In general, plea offers made in Washington, D.C. DUI cases aren’t worth the paper they‘re printed on. They essentially consist of inviting the DUI defendant to plead guilty to DUI. For a first offense without an elevated blood alcohol content or the presence of illegal drugs, the prosecutor almost always indicates that they will be seeking probation. That’s great, since no one wants to go to jail, but in reality it’s very unlikely that a D.C. judge is going to impose jail time on a run-of-the mill first offense DUI, anyway. Therefore, a plea offer that has the DUI defendant pleading guilty to DUI and the government asking for probation, isn’t really much of a plea offer at all. It offers virtually no incentive for a defendant to plead guilty early in the case, and almost every serious DUI lawyer will urge his client to reject the plea and schedule the case for trial.

Occasionally, however, the facts of a particular D.C. DUI case are such that a plea agreement is worth seeking and/or considering. For a first time offender, the most desirable disposition may be what is called a Deferred Sentencing Agreement (DSA). Offered only in certain cases, a DSA allows a DUI defendant to avoid a DUI conviction if he or she accomplishes the tasks outlined in the agreement. Usually this includes the completion of community service, a Victim Impact Panel, an Alcohol Safety Program, and a contribution to the Victim of Violent Crimes Fund.  If the DUI defendant successfully completes everything, the case is dismissed.

There are several important things to know about a DSA in Washington, D.C.  First, it requires a defendant to enter a plea of guilty to DUI. After the plea is accepted by the court, the case is continued for sentencing for one year. It is during this year that the DUI defendant will complete the requirements of the agreement. If successful, when the defendant returns to court after the year elapses, he is permitted to withdraw his guilty plea, and the government dismisses the DUI case. If the defendant fails to complete the tasks, or is rearrested within the year period, then he or she will be sentenced on the DUI, and will have a conviction.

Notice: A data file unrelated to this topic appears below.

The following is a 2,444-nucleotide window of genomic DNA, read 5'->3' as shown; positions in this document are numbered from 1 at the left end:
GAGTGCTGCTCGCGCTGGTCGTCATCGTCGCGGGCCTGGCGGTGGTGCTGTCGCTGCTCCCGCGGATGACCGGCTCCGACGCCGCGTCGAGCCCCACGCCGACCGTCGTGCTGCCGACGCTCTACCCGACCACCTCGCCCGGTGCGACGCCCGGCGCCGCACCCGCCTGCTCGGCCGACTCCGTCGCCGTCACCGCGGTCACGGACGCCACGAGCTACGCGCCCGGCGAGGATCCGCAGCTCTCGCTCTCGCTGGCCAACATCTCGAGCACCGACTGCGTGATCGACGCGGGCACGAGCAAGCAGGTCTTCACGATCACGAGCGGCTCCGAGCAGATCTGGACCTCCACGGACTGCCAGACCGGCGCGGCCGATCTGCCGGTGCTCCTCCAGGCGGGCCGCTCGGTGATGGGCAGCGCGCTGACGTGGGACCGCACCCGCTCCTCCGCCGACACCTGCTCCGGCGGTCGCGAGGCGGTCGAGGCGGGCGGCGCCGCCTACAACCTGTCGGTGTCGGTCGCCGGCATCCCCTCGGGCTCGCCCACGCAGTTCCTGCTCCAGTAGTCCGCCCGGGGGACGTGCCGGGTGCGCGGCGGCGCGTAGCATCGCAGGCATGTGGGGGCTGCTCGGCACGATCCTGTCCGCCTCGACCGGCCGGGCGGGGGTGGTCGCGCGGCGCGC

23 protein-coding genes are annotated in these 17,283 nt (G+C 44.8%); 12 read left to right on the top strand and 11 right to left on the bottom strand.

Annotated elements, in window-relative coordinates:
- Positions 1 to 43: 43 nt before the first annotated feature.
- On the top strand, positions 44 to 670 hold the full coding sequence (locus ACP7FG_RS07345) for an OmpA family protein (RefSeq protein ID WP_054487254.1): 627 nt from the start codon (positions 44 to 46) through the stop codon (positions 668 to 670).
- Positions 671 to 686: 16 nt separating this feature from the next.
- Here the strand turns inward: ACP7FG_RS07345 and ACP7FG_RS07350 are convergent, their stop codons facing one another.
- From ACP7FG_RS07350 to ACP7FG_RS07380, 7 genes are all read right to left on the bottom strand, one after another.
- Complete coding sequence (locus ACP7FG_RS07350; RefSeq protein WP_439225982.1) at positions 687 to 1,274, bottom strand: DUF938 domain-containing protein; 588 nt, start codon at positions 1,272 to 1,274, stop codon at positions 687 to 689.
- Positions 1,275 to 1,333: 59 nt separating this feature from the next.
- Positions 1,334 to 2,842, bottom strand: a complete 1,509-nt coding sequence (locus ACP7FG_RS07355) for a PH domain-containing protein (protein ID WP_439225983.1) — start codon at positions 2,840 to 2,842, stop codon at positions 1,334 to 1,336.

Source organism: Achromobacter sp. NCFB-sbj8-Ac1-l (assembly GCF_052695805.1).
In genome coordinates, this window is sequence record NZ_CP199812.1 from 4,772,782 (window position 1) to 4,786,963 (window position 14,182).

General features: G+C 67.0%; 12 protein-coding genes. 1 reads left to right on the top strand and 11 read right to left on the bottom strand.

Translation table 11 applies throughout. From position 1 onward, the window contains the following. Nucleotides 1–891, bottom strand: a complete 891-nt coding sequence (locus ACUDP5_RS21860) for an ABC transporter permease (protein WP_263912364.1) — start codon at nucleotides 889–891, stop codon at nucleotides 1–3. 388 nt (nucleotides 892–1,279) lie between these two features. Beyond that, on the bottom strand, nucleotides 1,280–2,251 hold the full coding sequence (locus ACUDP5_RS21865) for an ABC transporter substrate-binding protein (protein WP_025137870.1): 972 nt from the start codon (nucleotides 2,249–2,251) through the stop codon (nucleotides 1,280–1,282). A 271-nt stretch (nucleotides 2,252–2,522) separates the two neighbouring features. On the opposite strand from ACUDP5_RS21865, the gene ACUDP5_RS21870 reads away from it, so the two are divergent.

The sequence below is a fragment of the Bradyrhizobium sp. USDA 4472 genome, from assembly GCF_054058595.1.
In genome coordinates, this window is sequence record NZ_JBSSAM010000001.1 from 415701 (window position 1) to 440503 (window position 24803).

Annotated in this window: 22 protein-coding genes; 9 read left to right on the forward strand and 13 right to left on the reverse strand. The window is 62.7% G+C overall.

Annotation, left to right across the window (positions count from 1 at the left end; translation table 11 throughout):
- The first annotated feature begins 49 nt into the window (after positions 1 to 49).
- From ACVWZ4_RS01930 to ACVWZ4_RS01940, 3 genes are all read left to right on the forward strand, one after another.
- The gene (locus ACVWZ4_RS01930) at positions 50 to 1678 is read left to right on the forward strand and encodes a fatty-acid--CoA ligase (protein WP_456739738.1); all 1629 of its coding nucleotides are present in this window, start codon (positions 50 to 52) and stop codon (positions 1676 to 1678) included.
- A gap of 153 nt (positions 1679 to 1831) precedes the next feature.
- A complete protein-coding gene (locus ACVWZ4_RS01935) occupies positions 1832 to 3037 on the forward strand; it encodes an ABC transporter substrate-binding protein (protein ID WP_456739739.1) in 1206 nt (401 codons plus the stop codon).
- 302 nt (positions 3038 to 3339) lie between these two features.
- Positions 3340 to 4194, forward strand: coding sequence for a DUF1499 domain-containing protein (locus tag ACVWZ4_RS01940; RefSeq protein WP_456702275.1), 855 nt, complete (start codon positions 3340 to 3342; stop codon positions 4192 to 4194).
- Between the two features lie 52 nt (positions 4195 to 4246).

DSA’s are only offered in a small percentage of cases, and often your Washington, D.C. DUI lawyer has to convince the prosecutor that your case merits such an offer. Since D.C. prosecutors are generally overburdened and therefore not always good communicators, this sometimes means multiple emails and phone calls are required from your DUI lawyer. In addition, a DSA is almost never available to defendants who refused the breath test or who blew over a .10. Finally, in almost no cases are defendants with previous DUI convictions eligible for this agreement.

Even if a DSA is offered to a Washington D.C. DUI defendant, you and your lawyer need to decide if this agreement is right for you. Although a defendant who successfully completes the agreement does not have a DUI conviction on her record, there still may be consequences. Depending on your occupation, the entry of a guilty plea (even if it is eventually withdrawn), may cause problems with your employer. In addition, if you are licensed to drive in the District of Columbia, the guilty plea may or may not trigger a driver’s license suspension. The D.C. DMV is inconsistent about when they do or do not issue a suspension, but I tell all of my DSA recipients to be aware of the possibility.  Finally, failure to complete a DSA essentially means that you have plead guilty and been sentenced on a DUI. So defendants should think long and hard about whether they will be diligent enough to reap the benefit of the agreement.

Like with any plea agreement, whether to enter into a DSA requires an in-depth understanding of the facts of your case and the possible consequences of your decision.

While a DSA is a favorable outcome in most DUI cases, each DUI defendant’s personal circumstances are different. To speak with an experienced Washington, D.C. DUI  lawyer, contact Jay Mykytiuk at JPMLegal for a free in-office consultation.